It looks like Ismaila Sarr’s time at Watford is about to come to an end. It was probably at least a year too late, but whatever fee the club can wrangle from Marseille or whoever, it’ll be best for all parties to get this done. Getting his wage off the books and getting something for his registration will speed up the rebuild/loan repayment process and perhaps allow us to invest in other areas of the squad, even if it’s just opening up some room in the wage budget. For him, going to a club playing in Europe next season, one that should know how to use a pacy winger with a bit of specialness, can hopefully get him back to playing his best and reach that next level many of us believed he could when he first pulled on a Watford shirt.

Out wide in space with the ball at his feet, Sarr can be devastating. He has made many Premier League and Championship left backs look silly with his dribbling, his pace, and on occasion, his finishing. Once he gets around you, all you can do is foul. Most people remember the brace against Liverpool that ended their super-long unbeaten league run, but there were many more. While fan sentiment around him soured in the last couple years because of his consistency and perceived lack of effort (the latter I don’t agree with), the high highs he had playing in yellow cannot be denied.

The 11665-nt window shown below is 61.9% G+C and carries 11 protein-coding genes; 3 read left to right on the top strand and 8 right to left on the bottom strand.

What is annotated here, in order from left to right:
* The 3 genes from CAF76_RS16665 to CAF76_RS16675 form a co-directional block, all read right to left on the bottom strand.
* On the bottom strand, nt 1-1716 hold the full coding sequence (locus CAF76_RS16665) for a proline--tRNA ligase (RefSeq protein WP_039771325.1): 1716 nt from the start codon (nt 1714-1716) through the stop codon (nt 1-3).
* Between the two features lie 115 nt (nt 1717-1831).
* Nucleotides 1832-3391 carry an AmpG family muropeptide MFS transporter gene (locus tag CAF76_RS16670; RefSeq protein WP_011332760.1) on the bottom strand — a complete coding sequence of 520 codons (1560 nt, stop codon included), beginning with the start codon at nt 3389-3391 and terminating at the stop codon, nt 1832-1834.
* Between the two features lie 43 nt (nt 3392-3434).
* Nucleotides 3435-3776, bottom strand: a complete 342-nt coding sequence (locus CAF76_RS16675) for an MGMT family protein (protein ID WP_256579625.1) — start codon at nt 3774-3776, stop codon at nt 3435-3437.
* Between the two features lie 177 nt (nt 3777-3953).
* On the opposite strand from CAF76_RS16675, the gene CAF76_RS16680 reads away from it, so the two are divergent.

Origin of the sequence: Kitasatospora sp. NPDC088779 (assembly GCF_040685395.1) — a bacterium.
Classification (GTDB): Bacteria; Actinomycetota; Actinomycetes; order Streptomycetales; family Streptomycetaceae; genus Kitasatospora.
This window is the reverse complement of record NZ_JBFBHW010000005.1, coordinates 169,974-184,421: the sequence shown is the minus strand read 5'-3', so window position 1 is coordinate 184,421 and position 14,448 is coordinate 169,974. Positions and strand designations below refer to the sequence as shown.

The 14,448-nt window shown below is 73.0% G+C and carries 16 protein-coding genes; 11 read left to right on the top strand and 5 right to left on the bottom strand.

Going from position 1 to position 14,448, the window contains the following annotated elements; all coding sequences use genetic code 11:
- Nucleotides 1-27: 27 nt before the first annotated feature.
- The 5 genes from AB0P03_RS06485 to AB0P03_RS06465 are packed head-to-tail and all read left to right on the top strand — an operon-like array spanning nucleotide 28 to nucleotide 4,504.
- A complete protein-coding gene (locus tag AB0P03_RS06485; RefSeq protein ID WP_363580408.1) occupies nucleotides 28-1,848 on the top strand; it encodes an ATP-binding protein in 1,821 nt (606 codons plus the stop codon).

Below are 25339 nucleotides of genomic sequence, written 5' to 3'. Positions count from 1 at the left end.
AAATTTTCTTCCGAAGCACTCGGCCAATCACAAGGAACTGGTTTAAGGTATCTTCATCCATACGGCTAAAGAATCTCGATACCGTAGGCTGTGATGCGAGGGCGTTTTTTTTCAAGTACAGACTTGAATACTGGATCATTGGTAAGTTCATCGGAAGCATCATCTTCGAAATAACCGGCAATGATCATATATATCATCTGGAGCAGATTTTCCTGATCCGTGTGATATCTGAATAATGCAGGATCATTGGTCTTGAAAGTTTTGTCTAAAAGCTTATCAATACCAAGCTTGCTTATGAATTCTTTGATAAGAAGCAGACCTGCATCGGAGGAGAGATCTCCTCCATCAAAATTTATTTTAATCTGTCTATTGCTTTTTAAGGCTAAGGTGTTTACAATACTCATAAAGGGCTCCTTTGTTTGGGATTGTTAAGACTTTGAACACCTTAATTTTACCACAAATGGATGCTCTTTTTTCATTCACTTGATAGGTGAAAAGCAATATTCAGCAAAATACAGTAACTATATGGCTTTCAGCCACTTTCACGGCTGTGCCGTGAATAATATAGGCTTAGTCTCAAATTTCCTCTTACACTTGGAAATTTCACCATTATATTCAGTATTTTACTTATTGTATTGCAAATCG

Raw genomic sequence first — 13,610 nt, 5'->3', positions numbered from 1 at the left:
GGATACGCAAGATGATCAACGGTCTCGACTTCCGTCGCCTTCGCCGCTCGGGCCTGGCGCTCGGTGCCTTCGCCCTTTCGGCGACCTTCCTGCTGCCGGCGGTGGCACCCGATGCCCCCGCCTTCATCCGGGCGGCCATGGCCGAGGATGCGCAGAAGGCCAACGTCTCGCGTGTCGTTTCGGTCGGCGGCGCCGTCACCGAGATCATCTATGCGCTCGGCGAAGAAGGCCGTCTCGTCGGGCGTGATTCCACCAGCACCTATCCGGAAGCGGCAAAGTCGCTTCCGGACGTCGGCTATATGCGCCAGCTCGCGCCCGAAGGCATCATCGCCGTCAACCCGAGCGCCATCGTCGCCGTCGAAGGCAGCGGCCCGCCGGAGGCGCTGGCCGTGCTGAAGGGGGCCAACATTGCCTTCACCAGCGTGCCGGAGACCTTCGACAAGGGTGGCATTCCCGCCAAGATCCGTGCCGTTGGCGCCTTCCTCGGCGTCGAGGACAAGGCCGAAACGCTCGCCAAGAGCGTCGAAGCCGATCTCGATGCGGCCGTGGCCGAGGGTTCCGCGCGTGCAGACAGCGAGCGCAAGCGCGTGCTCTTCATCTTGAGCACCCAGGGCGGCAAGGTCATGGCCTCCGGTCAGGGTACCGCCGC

Sarr was an exciting player when we signed him, and I think he’s still got that in him if he’s played in the right system. But from the very beginning, he was the wrong player for us. An out and out winger like him did not fit Javi Gracia’s system, nor really any of the (many) head coaches’ that came after. He didn’t often play out of position, per se, other than when he was asked to play centrally as a lone striker, but the roles he was given and the tactics he was playing under didn’t utilize his skillset optimally.

Like the Liverpool match, his time with us was a mixed bag overall. We lost Gerard Deulofeu to a season-ending injury in that massive win, which I still think was the difference between relegation and survival for us that year. Sarr, while giving us some genuinely electrifying moments, can also be seen as an inflection point that changed the course of the club. With the margins between 17th and 18th being so fine, what would have happened if we had gotten greater value from the investment we made in him? Rather than spending that sum on a puzzle piece that didn’t quite fit, what if we had instead brought in another player (or three) that bolstered other areas we were lacking?